Microcirculation Assessment in Diabetes and Metabolic Syndrome (MADAME)

This study has been completed.
Sponsor:
Information provided by:
S.M. Misericordia Hospital
ClinicalTrials.gov Identifier:
NCT01014949
First received: November 16, 2009
Last updated: July 21, 2010
Last verified: November 2009

November 16, 2009
July 21, 2010
July 2008
November 2009   (final data collection date for primary outcome measure)
Coronary Flow Reserve and Index of Microvascular Resistance values [ Time Frame: Outcome measures will be assessed at the end of the procedure ] [ Designated as safety issue: No ]
Same as current
Complete list of historical versions of study NCT01014949 on ClinicalTrials.gov Archive Site
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Microcirculation Assessment in Diabetes and Metabolic Syndrome
Invasive Coronary Microcirculation Assessment in Diabetes and Metabolic Syndrome

Abnormal coronary microvascular vasodilation has been demonstrated in patients with diabetes and metabolic syndrome, but the role of insulin resistance in its pathogenesis is not clear. The aim of this study is to invasively assess coronary microcirculation and to investigate the relationship of insulin resistance with coronary microvascular dysfunction.

A pressure temperature-sensor-tipped coronary wire will be advanced in coronary arteries without significant lumen reduction. Thermodilution-derived coronary flow reserve (CFR) will be calculated as resting mean transit time (Tmn) divided by hyperemic Tmn (obtained with a 5-min i.v. infusion of adenosine 140 mg/kg/min). An index of microvascular resistance (IMR) will be calculated as the distal coronary pressure at maximal hyperemia divided by the inverse of the hyperemic Tmn. FFR will be calculated by the ratio of Pd/Pa at maximal hyperemia. Insulin resistance (IR) will be assess by the homeostasis model assessment (HOMA) index and plasma IL-6 and TNF-alpha levels will be measured in addition to routine blood examinations before the procedure.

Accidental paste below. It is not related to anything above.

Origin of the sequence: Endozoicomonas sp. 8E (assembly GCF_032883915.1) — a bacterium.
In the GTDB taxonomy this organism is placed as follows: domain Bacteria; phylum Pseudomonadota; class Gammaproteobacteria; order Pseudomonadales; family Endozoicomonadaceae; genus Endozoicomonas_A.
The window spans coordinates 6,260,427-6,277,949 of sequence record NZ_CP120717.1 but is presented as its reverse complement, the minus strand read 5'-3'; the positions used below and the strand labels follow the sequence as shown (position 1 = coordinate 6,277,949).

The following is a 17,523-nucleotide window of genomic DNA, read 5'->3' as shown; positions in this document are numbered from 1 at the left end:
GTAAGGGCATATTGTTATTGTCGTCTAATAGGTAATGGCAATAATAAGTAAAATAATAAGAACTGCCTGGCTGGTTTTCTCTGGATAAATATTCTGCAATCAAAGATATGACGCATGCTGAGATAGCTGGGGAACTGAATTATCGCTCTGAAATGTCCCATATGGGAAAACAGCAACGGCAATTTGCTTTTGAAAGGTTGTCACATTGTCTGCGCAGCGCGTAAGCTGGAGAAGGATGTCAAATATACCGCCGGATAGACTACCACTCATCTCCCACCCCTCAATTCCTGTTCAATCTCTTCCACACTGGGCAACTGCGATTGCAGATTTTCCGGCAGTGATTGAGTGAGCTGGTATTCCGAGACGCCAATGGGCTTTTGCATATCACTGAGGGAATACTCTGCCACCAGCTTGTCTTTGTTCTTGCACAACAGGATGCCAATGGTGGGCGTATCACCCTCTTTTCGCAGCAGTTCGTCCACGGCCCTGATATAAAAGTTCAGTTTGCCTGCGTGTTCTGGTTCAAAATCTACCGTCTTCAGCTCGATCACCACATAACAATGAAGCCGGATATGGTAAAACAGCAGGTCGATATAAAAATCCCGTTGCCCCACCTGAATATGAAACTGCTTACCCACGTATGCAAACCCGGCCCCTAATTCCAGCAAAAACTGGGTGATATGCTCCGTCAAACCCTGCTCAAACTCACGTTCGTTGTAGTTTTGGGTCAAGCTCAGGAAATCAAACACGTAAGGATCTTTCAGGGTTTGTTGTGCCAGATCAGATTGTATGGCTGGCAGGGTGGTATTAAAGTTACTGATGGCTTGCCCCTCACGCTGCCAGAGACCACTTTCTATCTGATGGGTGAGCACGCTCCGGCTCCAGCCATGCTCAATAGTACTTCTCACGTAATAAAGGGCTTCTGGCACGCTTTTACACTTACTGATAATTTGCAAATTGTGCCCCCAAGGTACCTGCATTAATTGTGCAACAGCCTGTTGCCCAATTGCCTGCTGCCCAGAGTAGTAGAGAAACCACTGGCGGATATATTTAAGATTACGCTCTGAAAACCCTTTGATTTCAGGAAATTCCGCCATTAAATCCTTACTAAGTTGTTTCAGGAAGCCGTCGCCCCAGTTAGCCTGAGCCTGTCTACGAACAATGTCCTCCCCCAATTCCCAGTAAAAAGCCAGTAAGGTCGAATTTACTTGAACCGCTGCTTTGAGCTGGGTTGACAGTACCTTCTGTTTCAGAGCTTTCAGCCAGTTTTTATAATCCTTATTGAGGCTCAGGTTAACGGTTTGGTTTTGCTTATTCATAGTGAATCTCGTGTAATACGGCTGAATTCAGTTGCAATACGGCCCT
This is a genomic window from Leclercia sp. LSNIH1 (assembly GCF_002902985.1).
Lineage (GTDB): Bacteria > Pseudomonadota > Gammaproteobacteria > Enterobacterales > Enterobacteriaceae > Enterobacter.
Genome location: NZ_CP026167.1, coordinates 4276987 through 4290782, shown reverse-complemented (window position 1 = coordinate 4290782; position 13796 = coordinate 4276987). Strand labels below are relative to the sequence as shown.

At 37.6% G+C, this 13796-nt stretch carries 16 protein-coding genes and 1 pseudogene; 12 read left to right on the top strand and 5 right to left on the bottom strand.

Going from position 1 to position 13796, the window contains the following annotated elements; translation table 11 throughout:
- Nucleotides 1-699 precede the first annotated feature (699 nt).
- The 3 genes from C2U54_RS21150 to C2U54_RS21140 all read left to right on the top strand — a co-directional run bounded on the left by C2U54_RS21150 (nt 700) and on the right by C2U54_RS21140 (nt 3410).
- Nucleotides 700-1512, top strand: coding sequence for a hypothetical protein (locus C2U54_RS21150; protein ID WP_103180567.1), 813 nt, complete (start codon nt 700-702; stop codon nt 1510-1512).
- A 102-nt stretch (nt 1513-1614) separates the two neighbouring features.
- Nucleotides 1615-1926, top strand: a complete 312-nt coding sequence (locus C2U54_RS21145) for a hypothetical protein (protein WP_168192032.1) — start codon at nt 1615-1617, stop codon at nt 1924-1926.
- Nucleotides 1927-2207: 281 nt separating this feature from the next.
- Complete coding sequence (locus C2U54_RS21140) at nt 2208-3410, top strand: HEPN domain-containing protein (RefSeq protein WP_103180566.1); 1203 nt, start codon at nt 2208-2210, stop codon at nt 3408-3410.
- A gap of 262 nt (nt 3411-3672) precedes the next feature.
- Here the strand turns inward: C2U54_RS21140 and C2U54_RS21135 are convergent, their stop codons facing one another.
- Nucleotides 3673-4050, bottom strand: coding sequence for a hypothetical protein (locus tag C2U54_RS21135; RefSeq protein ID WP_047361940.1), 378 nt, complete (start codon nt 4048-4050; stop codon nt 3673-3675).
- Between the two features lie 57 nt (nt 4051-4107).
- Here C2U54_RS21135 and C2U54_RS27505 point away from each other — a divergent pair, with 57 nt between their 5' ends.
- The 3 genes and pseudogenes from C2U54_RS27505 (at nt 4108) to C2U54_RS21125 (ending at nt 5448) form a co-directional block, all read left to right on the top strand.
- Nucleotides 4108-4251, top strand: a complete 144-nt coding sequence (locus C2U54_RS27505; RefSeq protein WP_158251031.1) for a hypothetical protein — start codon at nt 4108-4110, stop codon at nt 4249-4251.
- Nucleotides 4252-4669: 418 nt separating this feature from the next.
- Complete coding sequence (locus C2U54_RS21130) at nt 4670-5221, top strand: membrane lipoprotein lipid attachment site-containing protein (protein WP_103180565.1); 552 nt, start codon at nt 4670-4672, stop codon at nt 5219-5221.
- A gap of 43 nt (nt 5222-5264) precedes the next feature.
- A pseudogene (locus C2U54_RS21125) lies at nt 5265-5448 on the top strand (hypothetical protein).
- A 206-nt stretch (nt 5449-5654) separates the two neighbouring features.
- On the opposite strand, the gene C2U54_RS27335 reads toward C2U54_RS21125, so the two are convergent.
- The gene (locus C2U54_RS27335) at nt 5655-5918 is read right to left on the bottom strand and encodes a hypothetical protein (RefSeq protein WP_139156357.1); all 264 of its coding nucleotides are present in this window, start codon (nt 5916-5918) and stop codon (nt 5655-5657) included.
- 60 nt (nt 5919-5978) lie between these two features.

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Interventional
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Intervention Model: Parallel Assignment
Masking: Open Label
Primary Purpose: Diagnostic
  • Coronary Microvascular Dysfunction
  • Metabolic Syndrome
  • Diabetes
Other: Coronary microcirculation assessment
Patients will arrive to the cardiac catheterization laboratory in a fasting state without discontinuation of their cardiac medications. After conventional diagnostic coronary angiography, 3000-5000 I.U. i.v. heparin will be administered, and a 6F coronary guiding catheter will be placed in the ostium of the coronary artery of interest. A 0.014" coronary pressure wire (Radi Medical Systems, Wilmington, Mass) will be calibrated, equalized to the guiding catheter pressure with the sensor positioned in the coronary ostium, and then advanced to the distal coronary artery (down to at least two thirds of the epicardial vessel length). Coronary flow reserve (CFR), fractional flow reserve (FFR) and the index of microvascular resistance (IMR) will be measured after an intravenous infusion of adenosine [140 ug/kg/min] to induce steady state maximal hyperemia.
Control, Diabetes and Metabolic Syndrome
Intervention: Other: Coronary microcirculation assessment
Picchi A, Limbruno U, Focardi M, Cortese B, Micheli A, Boschi L, Severi S, De Caterina R. Increased basal coronary blood flow as a cause of reduced coronary flow reserve in diabetic patients. Am J Physiol Heart Circ Physiol. 2011 Dec;301(6):H2279-84. doi: 10.1152/ajpheart.00615.2011. Epub 2011 Oct 7.

*   Includes publications given by the data provider as well as publications identified by ClinicalTrials.gov Identifier (NCT Number) in Medline.
 
Completed
50
June 2010
November 2009   (final data collection date for primary outcome measure)

Inclusion Criteria:

  • Patients with stable angina or inducible myocardial ischemia
  • Coronary arteries without high-grade epicardial stenoses (angiographic stenosis < 50% and fractional flow reserve [FFR] > 0.75)

Exclusion Criteria:

  • Significant renal insufficiency (serum creatinine > 1.5 mg/dL), a recent (< 1 week) acute coronary syndrome, heart failure, severe valvular disease, or hypertrophic cardiomyopathy.
Both
18 Years to 80 Years
No
Contact information is only displayed when the study is recruiting subjects
Italy
 
NCT01014949
MDM58100
Not Provided
Andrea Picchi, MD, PhD, Interventional Cardiology Unit, Misericordia Hospital, USL 9 Grosseto
S.M. Misericordia Hospital
Not Provided
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S.M. Misericordia Hospital
November 2009

ICMJE     Data element required by the International Committee of Medical Journal Editors and the World Health Organization ICTRP